I The Middle Ages in the Weal. by the Rt. Hon. Sir Henry Slesser. P.C.. late Lord Justice of Appeal. (Hutchinson, 21s. net.).
2 For instance The Times (Oct. 31. 19491 refers to the Catholic Church as a sect; the largest of the sects.
wE often have spells of " Indian
summer " throughout December. and ought to use these to get the herbaceous and shrubbery borders tidied up. It is so easy to leave the few annual weeds which appear, only to find too late that we had a good crop of weed seed which we overlooked until they germinated. Besides, many of these plots have bulbs in. and the soil around bulbs should not be disturbed unduly when growth is proceeding quickly—as it certainly will between now and February.
Herbaceous plants can usually he divided and replanted midi perfect safety at this season, although there are some which should hardly ever be moved (e.g. peonies and Jarianese anetnones). and others which are better left till spring (like delphiniums). All new plantings should he pressed in with great firmness, and at the same time wallflowers and other biennials already set out should be pressed in again.
Fruit-tree pruning should go y. 11 have several ahead speedily.
-times weed: but some flowering trees and shrubs should also he oruned. Some are best left alone, like brooms. Others obviously flower on spurs. like apples. and a little judicious spur-encouragement is recommended. Others still resemble blackcurrants in flowering on new wood, and would be all the better for hard pruning of old wood to give the new stuff a chance. In this class I rnav specially mention mock orange (often, hut incorrectly. called " syrinea '') and weigela. But all dead and spent wood should always be cut out of all shrubs and trees.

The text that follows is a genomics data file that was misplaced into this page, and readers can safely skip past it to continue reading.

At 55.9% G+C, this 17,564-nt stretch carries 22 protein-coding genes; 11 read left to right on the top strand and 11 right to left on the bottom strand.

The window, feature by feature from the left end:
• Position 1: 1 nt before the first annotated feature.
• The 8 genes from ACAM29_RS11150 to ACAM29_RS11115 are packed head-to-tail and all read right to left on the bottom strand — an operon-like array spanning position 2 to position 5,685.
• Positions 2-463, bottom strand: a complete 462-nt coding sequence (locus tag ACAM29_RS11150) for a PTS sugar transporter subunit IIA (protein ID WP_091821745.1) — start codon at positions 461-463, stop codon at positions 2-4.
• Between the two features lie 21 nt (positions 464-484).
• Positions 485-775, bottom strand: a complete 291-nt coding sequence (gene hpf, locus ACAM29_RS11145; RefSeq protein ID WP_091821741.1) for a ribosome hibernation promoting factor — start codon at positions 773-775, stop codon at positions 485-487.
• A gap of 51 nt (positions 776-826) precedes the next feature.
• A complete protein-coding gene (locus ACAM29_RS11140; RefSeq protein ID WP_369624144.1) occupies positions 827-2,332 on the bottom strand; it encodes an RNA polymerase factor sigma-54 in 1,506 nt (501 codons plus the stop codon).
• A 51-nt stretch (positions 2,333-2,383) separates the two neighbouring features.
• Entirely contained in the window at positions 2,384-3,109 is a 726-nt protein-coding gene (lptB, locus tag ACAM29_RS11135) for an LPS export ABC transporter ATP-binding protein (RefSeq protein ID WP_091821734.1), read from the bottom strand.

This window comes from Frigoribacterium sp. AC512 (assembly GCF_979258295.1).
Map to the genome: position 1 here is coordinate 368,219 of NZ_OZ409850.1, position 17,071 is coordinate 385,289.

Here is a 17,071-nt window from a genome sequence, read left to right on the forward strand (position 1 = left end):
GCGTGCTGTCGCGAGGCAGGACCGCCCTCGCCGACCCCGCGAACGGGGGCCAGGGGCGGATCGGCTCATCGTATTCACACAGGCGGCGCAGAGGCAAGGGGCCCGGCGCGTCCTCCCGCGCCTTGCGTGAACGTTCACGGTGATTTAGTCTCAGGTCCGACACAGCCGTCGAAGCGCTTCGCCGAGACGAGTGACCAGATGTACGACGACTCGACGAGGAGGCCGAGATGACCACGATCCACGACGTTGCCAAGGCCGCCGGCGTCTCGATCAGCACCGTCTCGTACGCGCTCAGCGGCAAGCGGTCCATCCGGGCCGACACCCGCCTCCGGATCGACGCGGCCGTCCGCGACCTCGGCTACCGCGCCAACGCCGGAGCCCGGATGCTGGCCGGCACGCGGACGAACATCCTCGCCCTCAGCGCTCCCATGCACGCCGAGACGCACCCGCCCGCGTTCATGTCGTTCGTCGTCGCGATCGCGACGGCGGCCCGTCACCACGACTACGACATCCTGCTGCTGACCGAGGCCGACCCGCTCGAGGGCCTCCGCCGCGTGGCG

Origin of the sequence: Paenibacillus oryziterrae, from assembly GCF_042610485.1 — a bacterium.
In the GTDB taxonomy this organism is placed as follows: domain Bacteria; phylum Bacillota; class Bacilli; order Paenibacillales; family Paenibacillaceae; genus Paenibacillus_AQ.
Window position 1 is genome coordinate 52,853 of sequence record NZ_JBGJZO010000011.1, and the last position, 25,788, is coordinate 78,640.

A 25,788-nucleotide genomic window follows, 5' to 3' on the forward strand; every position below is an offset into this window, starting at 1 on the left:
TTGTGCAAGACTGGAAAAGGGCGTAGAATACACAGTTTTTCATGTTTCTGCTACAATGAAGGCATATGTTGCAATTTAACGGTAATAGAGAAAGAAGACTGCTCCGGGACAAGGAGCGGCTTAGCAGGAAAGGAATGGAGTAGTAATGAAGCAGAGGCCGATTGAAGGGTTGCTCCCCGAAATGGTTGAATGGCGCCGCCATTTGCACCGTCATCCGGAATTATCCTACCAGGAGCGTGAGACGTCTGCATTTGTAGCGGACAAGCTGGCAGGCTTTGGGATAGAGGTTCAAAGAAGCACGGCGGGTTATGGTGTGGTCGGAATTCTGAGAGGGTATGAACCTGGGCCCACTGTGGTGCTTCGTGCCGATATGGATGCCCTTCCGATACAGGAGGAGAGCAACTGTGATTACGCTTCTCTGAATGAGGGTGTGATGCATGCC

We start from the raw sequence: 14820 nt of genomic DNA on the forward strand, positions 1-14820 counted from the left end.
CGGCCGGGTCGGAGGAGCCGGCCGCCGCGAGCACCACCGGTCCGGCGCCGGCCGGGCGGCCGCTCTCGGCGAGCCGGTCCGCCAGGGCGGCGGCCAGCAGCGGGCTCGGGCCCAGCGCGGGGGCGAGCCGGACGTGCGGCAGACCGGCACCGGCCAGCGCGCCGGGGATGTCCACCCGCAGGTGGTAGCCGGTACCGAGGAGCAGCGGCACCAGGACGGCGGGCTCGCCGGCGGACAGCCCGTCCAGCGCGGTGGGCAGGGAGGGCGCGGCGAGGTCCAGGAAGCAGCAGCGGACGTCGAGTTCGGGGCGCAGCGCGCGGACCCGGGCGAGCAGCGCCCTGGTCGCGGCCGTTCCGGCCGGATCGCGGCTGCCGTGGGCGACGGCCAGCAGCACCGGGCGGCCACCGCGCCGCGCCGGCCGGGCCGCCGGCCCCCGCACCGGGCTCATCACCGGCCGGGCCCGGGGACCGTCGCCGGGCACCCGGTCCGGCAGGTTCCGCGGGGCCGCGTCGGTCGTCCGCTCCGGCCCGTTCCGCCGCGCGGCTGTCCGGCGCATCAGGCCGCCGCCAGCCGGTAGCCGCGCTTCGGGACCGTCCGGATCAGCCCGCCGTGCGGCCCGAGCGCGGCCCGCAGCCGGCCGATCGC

E. I. Kral°.
Days Beyond Recall. by Roger B. Dooley (Bruce. $3.50) is a long, solid story of Irish Catholic life in America in the early part of the century. Against an interlacing background of family feuds and friendshi ps. forte] nes an d iii is fortunes, the problems of the young heroine and the two men that she loves are worked out with sympathetic insight.